It has been more than 20 years since medicinal marijuana was legalized in California. Since then, California has joined the increasing number of states that have legalized recreational use of pot. With increased access to the marijuana plant, edibles, and concentrates, it is no surprise that the number of drivers with THC in their system has also increased.
One of the problems with arrested individuals for driving under the influence of marijuana in California is that the drug has a relatively short period where it affects the individual but traces of the drug can be found in the body long after the effects have worn off. The police can ask drivers to take a breath test for alcohol using a preliminary alcohol screening (PAS) device. However, so far, there is no similar test for marijuana.
Law Enforcement Testing a Marijuana Breathalyzer in the East Bay
According to Hound Labs, the Northern California-based company that created the pot breathalyzer, their device is being tested by Alameda County Sheriff's Officers to “catch impaired drivers.”
A local ABC 7 news report claims, “Oakland-based Hound Labs provided us with video of the Alameda County Sheriff's Office testing out their device, a breathalyzer that can detect the presence of THC, the psychoactive component in cannabis that makes you high.”
According to the news report, “the Alameda County Sheriff's Office agreed to test the Hound Breathalyzer in the field.” However, it would be surprising to use the device during a traffic stop considering how little evidence there is that the device works or has been tested independently.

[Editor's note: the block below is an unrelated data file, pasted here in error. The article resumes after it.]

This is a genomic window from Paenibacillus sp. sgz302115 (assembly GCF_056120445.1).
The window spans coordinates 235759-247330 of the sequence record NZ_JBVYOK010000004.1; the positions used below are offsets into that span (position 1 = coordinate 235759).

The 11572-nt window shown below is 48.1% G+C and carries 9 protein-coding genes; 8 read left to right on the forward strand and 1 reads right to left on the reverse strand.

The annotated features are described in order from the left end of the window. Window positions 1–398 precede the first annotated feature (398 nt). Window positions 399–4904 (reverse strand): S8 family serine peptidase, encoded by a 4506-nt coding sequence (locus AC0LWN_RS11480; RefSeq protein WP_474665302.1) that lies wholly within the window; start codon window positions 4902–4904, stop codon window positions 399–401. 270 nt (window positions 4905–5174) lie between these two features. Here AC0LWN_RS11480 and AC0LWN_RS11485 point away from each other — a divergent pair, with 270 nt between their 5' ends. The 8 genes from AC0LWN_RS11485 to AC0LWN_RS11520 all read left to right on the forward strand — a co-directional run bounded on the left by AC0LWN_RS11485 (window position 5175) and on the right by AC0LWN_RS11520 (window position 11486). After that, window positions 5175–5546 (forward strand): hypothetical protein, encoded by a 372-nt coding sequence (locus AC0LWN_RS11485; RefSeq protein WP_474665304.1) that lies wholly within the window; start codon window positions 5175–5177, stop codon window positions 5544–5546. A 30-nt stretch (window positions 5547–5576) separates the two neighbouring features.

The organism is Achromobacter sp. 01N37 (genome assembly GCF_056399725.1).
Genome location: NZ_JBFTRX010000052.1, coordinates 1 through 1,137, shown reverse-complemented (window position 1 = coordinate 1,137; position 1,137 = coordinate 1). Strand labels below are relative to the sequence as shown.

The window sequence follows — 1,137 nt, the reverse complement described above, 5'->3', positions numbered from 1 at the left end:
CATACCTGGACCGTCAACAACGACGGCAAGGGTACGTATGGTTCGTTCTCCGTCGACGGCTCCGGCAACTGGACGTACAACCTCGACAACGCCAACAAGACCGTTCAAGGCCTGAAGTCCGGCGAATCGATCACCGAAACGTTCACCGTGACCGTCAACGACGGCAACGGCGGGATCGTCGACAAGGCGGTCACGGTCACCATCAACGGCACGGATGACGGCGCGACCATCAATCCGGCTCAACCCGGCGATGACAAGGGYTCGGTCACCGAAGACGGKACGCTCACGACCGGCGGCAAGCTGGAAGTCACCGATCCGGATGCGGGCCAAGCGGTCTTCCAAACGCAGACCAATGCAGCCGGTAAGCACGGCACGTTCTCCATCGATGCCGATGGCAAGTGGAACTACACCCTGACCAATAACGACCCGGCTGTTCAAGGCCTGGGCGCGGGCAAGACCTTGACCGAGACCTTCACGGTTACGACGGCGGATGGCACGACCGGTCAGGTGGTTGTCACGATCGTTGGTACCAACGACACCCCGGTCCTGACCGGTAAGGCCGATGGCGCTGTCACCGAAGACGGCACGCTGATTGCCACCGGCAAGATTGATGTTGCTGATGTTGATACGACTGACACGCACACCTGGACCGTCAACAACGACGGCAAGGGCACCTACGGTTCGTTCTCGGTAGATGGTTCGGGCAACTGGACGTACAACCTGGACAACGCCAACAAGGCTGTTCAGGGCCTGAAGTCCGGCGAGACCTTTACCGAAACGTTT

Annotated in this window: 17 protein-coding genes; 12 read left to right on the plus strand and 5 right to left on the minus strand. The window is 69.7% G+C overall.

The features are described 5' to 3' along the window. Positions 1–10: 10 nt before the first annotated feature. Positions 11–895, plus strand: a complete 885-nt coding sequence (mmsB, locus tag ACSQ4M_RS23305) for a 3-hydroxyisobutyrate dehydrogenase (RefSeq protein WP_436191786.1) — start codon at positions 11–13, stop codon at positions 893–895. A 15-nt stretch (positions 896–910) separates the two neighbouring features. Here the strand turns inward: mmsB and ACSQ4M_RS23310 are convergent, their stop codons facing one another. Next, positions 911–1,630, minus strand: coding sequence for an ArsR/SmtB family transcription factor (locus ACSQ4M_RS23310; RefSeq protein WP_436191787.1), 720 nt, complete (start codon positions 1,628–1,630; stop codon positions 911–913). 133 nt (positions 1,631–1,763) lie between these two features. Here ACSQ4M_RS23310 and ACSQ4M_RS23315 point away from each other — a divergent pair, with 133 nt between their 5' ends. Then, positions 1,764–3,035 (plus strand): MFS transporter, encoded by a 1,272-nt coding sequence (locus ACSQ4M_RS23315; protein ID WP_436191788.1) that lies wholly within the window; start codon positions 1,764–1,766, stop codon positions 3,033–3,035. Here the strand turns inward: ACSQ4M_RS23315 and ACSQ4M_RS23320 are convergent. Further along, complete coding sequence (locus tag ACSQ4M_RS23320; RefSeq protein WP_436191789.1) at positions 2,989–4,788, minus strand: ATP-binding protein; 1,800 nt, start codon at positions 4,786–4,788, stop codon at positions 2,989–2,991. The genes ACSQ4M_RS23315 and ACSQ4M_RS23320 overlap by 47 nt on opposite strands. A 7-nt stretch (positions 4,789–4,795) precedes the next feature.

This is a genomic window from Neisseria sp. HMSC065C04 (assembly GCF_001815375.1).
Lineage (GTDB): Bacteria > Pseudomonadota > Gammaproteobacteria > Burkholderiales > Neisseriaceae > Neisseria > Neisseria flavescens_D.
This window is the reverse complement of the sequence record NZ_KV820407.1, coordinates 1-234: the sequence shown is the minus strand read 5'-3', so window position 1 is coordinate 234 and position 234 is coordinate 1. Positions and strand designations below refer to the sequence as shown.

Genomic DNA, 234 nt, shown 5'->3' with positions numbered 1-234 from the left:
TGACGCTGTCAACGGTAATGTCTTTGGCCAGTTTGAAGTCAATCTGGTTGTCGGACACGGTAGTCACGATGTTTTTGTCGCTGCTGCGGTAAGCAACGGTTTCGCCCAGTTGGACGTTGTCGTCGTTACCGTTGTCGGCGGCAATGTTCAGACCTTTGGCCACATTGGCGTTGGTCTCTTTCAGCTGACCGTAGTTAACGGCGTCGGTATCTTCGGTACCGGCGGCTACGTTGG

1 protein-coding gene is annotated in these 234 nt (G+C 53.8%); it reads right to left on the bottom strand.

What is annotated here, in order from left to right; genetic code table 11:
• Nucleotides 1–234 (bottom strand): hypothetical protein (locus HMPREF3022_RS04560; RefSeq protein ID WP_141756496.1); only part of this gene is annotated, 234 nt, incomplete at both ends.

The founder of the company, Mike Lynn, is also a reserve Alameda County Sheriff's officer. Lynn claims the device was created in collaboration with researchers from UC Berkeley and UC San Francisco. However, there is no California state limit for gauging impairment based on this saliva test.
If you were pulled over for a traffic stop in Alameda County and the sheriff's officer had you take a breathalyzer test to test for marijuana, and you were arrested for a drug DUI, contact your Alameda County DUI defense lawyer. The law enforcement officer may not have been playing by the rules during the traffic stop and arrest.
Reliability of Roadside Tests
One of the problems with relying on a roadside breathalyzer for marijuana is that it may be as unreliable as the preliminary alcohol screening (PAS) device. The roadside breathalyzer for alcohol has been around a lot longer but is still too unreliable to be used as evidence of the driver's blood alcohol content (BAC) in court.
Roadside Saliva Tests for Marijuana
Other marijuana tests being developed check saliva rather than breath. According to the American Chemical Society, researchers at the University of Texas, Dallas have reportedly developed THC sensor strips as well as an electronic reader.
“People have the perception that driving after smoking marijuana is safer than driving drunk, but both substances can have similar effects, such as slowed reaction time, diminished alertness and reduced self-awareness,” says Shalini Prasad, Ph.D.
However, the study is not based on saliva samples from direct participants. Cannabis is illegal in Texas, leaving the researchers to use saliva samples spiked with THC. Perhaps the study would be more relevant and reliable if it were tested on actual people who used marijuana.
Alameda County Marijuana DUI Defense Attorney
The research is not clear how much marijuana may increase the risk of an accident. Additionally, testing has been unreliable using existing blood and urine testing. It remains unclear how much more reliable new roadside breath tests or saliva tests will be at showing a driver is impaired by marijuana.
If you were charged with a marijuana DUI in Alameda County or anywhere in the East Bay, call attorney Lynn Gorelick at 510-785-1444 or 925-847-3006.